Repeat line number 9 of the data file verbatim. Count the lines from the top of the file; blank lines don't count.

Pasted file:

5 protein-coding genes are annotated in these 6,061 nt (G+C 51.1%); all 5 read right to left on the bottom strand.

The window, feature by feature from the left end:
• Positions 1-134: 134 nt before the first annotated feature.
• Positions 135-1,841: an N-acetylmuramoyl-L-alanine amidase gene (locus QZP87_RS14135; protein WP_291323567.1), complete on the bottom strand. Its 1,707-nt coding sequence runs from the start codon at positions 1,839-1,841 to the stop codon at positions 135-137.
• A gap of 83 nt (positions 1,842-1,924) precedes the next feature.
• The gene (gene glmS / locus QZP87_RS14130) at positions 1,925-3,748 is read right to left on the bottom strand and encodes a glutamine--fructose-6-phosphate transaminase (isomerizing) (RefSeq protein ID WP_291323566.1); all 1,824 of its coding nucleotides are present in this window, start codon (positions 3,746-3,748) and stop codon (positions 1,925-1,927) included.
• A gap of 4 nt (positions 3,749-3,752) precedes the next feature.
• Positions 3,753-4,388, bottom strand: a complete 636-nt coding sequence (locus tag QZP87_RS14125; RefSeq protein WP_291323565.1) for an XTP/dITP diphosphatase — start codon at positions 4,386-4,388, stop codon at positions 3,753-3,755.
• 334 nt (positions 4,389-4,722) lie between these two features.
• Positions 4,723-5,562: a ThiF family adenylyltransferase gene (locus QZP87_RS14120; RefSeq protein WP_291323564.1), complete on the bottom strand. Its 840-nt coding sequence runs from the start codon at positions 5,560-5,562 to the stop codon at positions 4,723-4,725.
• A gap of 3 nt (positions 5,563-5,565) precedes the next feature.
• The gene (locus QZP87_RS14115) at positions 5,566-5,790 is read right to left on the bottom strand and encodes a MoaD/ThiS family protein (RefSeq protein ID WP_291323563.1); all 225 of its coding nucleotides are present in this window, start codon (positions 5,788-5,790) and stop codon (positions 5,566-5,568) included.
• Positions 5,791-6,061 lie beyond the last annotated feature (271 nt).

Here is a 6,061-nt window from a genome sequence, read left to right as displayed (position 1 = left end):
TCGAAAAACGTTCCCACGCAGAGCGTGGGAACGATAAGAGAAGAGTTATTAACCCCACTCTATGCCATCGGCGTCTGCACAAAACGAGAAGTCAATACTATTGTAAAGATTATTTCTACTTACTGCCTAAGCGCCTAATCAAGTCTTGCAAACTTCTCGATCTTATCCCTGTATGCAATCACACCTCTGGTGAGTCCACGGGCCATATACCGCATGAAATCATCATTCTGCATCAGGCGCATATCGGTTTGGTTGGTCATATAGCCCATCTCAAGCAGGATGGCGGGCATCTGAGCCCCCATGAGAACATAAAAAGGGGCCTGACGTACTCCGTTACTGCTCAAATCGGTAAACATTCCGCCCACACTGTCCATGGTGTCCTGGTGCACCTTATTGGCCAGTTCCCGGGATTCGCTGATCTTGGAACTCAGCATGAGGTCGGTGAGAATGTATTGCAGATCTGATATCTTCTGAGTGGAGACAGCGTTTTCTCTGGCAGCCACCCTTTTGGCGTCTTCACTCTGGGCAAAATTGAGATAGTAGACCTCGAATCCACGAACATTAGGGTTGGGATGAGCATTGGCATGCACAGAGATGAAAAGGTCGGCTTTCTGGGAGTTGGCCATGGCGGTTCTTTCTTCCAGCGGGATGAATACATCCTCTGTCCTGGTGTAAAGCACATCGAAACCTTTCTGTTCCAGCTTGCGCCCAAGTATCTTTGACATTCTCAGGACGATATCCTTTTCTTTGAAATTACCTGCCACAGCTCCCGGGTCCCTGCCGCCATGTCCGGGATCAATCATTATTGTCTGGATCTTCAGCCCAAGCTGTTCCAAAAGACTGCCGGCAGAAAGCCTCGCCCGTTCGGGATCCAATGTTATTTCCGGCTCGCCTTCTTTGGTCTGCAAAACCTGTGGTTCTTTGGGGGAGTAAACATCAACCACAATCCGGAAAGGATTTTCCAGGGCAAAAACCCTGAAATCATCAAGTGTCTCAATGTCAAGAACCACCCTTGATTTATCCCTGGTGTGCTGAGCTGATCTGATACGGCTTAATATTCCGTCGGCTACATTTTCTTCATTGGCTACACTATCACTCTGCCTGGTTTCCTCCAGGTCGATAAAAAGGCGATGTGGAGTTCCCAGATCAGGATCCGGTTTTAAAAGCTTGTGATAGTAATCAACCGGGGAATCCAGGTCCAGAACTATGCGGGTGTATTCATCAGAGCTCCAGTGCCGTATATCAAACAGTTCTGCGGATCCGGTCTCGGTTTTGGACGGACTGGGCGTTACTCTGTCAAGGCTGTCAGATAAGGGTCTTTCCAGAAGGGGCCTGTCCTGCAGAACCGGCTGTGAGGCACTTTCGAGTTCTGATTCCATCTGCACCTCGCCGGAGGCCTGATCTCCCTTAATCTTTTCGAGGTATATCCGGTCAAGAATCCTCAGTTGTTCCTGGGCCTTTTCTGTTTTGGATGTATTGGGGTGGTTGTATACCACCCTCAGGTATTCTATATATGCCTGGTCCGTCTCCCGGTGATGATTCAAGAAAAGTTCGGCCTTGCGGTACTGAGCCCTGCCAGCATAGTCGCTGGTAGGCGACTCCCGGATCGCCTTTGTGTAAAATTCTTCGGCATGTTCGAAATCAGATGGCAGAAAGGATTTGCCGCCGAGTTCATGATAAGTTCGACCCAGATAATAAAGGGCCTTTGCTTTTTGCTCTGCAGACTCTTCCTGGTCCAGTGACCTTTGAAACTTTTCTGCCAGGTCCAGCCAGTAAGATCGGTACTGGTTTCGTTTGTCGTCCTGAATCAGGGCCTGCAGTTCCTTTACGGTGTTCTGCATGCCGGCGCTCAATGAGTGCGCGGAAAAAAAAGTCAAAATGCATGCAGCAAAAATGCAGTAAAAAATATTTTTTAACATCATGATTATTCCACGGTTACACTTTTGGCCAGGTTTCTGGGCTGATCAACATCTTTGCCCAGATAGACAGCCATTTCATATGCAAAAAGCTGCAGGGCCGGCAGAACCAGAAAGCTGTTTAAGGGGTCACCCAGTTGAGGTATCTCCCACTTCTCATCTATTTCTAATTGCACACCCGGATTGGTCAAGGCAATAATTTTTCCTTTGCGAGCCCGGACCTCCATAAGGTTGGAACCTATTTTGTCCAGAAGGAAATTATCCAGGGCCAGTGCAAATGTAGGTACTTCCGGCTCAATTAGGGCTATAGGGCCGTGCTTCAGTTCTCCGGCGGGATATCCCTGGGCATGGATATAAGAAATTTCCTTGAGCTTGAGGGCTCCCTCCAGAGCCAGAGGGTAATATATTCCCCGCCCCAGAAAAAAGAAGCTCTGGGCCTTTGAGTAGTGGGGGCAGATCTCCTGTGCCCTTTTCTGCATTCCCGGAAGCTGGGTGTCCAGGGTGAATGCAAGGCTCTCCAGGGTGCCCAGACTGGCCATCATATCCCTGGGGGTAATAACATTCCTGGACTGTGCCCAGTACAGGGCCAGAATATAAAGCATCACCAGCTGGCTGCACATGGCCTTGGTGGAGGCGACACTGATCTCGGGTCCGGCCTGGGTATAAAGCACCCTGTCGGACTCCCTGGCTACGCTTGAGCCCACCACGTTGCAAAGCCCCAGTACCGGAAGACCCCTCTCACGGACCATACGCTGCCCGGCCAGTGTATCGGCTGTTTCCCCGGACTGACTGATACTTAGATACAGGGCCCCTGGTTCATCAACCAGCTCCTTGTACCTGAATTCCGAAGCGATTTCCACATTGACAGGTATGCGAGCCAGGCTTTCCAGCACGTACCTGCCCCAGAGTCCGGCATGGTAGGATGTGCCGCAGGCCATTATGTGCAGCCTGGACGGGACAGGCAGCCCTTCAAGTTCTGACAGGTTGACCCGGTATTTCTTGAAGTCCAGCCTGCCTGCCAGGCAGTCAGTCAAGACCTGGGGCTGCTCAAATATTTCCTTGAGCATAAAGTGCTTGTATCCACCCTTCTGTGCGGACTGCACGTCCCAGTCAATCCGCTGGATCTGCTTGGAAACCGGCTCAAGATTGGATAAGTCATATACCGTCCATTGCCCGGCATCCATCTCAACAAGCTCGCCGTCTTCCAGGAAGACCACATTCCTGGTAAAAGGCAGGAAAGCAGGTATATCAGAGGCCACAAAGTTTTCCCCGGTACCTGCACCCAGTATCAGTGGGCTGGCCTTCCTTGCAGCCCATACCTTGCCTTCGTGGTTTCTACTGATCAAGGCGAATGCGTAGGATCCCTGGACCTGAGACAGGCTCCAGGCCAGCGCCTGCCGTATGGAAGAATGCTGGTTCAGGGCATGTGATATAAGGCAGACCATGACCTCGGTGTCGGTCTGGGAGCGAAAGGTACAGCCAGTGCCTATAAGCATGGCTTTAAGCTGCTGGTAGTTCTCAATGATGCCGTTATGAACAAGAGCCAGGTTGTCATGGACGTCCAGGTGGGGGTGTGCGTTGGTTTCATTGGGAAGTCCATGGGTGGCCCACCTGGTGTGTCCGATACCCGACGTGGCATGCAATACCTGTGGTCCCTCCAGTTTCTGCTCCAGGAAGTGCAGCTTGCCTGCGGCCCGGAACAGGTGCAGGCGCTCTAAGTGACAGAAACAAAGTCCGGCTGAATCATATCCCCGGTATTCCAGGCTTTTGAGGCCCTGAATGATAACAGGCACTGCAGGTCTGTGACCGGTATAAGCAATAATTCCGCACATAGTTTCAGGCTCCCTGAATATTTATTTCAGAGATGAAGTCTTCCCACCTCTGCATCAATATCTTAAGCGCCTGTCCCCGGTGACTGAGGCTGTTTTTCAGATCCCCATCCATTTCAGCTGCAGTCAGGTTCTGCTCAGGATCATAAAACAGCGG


• 334 nt (positions 4,389-4,722) lie between these two features.